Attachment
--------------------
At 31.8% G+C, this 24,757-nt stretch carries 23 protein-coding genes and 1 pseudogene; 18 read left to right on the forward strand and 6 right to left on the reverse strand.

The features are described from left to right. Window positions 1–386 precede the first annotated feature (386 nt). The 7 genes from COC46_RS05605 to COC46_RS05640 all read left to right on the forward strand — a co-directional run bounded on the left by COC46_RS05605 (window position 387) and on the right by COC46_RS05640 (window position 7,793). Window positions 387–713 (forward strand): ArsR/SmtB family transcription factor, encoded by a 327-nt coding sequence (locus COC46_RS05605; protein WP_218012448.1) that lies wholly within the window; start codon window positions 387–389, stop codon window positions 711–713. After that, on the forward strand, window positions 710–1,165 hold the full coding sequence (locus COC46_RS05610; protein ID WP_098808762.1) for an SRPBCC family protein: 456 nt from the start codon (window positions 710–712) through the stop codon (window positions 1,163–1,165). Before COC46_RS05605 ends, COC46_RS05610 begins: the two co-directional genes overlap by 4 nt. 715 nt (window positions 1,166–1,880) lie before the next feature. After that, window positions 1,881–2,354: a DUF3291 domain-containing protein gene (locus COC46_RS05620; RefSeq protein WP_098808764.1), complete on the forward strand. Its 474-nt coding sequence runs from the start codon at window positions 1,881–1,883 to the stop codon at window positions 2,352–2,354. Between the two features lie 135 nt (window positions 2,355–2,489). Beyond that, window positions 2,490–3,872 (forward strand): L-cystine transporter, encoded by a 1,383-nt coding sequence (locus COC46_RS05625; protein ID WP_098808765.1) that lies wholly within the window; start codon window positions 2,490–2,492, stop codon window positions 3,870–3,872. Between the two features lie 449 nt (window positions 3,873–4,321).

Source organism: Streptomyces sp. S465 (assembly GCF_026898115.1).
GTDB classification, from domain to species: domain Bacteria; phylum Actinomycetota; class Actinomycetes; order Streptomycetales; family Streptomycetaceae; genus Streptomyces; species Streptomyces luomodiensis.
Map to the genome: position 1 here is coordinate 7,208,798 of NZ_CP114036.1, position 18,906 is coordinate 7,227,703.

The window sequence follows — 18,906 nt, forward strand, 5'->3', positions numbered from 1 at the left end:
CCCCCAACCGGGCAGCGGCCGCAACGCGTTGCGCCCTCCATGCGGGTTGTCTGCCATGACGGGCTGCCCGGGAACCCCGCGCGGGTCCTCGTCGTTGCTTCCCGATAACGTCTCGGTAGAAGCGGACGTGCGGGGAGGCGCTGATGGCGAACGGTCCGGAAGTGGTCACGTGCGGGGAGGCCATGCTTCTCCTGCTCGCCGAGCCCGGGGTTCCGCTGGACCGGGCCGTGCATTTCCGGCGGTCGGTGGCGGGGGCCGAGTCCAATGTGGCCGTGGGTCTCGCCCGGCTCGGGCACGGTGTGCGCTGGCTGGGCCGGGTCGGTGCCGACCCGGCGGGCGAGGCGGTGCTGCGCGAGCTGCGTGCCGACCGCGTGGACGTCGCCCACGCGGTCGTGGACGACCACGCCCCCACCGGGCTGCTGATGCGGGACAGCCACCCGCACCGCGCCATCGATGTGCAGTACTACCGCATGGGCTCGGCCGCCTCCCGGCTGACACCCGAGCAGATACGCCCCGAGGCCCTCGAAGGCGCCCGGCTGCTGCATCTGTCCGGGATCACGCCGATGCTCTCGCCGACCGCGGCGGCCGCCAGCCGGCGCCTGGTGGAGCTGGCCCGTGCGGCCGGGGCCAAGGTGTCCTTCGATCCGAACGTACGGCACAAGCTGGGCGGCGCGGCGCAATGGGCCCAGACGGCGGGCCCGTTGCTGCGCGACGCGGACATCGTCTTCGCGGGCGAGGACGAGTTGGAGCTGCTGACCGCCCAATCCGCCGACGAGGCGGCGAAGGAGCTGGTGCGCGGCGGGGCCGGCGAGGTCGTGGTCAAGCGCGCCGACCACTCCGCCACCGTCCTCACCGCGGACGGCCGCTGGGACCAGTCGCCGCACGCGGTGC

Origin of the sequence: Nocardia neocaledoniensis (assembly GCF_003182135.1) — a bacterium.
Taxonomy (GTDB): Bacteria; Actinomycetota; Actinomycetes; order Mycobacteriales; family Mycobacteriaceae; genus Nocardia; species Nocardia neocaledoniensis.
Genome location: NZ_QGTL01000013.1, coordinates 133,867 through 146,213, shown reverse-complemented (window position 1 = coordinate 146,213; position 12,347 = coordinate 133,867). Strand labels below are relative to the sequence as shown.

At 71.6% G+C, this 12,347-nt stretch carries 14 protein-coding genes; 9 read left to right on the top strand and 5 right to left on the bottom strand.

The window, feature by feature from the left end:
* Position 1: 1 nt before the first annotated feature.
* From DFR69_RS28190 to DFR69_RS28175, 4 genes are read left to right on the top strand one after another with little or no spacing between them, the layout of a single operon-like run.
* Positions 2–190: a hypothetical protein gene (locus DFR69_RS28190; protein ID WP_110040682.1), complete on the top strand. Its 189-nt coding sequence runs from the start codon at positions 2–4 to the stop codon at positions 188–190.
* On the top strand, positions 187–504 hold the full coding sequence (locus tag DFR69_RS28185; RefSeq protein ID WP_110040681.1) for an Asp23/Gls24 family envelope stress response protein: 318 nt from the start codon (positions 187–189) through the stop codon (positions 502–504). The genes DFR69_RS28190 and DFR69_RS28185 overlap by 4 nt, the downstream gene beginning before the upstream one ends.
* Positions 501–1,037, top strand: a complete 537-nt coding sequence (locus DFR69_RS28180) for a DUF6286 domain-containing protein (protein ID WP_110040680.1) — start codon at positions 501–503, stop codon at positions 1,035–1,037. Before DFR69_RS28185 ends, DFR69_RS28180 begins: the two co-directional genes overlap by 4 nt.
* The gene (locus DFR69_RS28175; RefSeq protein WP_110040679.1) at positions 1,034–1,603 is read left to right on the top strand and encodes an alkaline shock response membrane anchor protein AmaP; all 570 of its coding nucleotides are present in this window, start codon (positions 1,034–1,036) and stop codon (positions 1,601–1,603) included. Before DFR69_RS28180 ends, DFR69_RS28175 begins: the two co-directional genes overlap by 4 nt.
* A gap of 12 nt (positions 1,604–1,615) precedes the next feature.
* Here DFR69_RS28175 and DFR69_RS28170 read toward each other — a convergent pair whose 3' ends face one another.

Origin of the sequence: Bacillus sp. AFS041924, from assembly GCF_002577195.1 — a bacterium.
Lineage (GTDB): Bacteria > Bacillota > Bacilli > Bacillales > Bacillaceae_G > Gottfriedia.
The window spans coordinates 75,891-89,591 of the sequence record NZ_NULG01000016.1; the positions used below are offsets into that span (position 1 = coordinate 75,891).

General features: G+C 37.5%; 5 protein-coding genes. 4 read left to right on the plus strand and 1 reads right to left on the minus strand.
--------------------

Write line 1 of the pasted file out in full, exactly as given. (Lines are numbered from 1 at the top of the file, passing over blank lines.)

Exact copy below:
At 31.8% G+C, this 24,757-nt stretch carries 23 protein-coding genes and 1 pseudogene; 18 read left to right on the forward strand and 6 right to left on the reverse strand.